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Island offers up great discoveries every day | Publisher's column
As the publisher of all three Whidbey Island newspapers, one of the challenging parts of the job is also one of the most enjoyable.
From end to end, Whidbey is approximately 35 miles long, but jumping into the car and traveling to each of the newspapers is one of my favorite tasks.
From the Whidbey News-Times in Oak Harbor to the Whidbey Examiner in Coupeville to the South Whidbey Record in Langley, I’m developing a greater appreciation every day for the differences between each area and the unique character that each population embraces.
My reporting career began more than 25 years ago in Oak Harbor at the News-Times, so I have many fond memories of being totally immersed in nearly every aspect of North Whidbey over the next seven years.
When I started at the News-Times, I was just out of college and, for a few months, drove from my parents’ home in Anacortes, over Deception Pass Bridge and into Oak Harbor. Day or night, sunny or foggy, that commute was never less than awesome. To this day I love traveling over the bridge.
I had fun living and working in Oak Harbor. Whidbey Island Naval Air Station had its air shows, the city had, and still has, Race Week, its old-fashioned Fourth of July and a strong sense of pride. Navy neighbors merge with old-timers with either Dutch or Irish names to form a unique and tight-knit population.
Over about seven years, I lived in homes on both sides of Penn Cove, the first place overlooking the mussel rafts off Madrona Way.
The Madrona Way cabin was within walking distance to Front Street and Toby’s Tavern. Among my favorite memories is walking to town on a snowy night.
The first home I owned overlooked Monroe Landing on the Oak Harbor side of the cove. We weren’t far from the drive-in theater and small airport. We could walk to the beach at Monroe Landing.
I once got stuck in the knee-deep mud there with my then-infant son in my arms, losing a boot in my panicked, slow trek back to shore.
Penn Cove is a magical place from either side.
After I left the News-Times I co-founded the Whidbey Examiner. There, I developed a deeper understanding of the history that permeates everything from soil on the farms to the rustic floors and walls of each historic building. When someone makes Central Whidbey their home, they literally adopt the local history and vigorously protect it.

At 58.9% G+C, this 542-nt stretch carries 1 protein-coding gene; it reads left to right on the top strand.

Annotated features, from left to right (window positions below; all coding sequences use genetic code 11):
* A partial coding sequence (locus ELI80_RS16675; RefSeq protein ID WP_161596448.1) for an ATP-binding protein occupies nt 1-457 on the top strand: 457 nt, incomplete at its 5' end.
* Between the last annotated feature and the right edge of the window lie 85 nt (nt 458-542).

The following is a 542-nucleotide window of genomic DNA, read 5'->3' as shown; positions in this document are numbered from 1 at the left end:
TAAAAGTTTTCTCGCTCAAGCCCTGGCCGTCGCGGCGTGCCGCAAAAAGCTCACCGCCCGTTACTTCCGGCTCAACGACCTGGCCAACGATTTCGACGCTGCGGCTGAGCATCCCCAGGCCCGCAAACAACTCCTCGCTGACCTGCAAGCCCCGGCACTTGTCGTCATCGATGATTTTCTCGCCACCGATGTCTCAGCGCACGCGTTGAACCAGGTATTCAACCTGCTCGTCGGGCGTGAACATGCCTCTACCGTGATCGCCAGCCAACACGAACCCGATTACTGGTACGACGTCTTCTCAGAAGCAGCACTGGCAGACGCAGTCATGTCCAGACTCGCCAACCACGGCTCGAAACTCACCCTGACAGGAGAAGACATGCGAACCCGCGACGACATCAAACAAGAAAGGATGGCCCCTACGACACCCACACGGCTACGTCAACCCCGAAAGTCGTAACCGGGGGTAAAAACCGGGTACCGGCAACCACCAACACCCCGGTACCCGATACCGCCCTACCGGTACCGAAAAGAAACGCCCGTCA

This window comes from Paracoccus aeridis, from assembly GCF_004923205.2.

For most of my earliest years on Whidbey, Greenbank was as far as I traveled.
The Greenbank Farm seems perched on the edge of great things, drawing people in with its shops, restaurant and intermittent events, including the upcoming Loganberry Festival and Highland Games.
It is only since returning to the island that I’ve spent time becoming friends with South Whidbey. As a young reporter in Oak Harbor, The Record seemed 100 miles away. Following a severe storm one year, power went out at the Oak Harbor office, and I was dispatched to the Langley office. At the time, there was a backup generator powering the town.
The trip down the frozen highway was a nail-biter. It might as well have been Siberia.
Now, with the Record in a transitional phase, I’ve spent a lot of time on South Whidbey. I look forward to my visits there, not only for work, but also on my own time.
I like the dining and diversity of shops. I appreciate the unforced mix of artistry and history and, of course, the unmatched view of Saratoga Passage.
Langley is a town I have fun exploring each and every time I’m there.
Freeland is a surprisingly hip community. It is unincorporated, but it’s bustling and has a great business core. I took my son to the fireworks celebration on the waterfront.
Freeland is quiet, yet busy — an appealing combination.
In addition to its small business hub, Bayview has an amazing farmers market — a very cool little pocket of activity every Saturday morning. It’s a destination unto itself.
I’m also planning to check out South Whidbey Tilth and the newer market in Clinton soon. I like visiting the Thursday market in Oak Harbor, which I’ve been a fan of since its earliest days, and the one in Coupeville.
Although I’ve lived on Whidbey Island a total of more than 14 years, I still have much to see and learn.
While there’s a comfort in all that is recognizable, I am finding excitement in those moments of discovery.
Can you tell how happy I am to be home?
• Keven R. Graves is executive editor and publisher of the Whidbey News-Times, Coupeville Examiner and South Whidbey Record. His email is firstname.lastname@example.org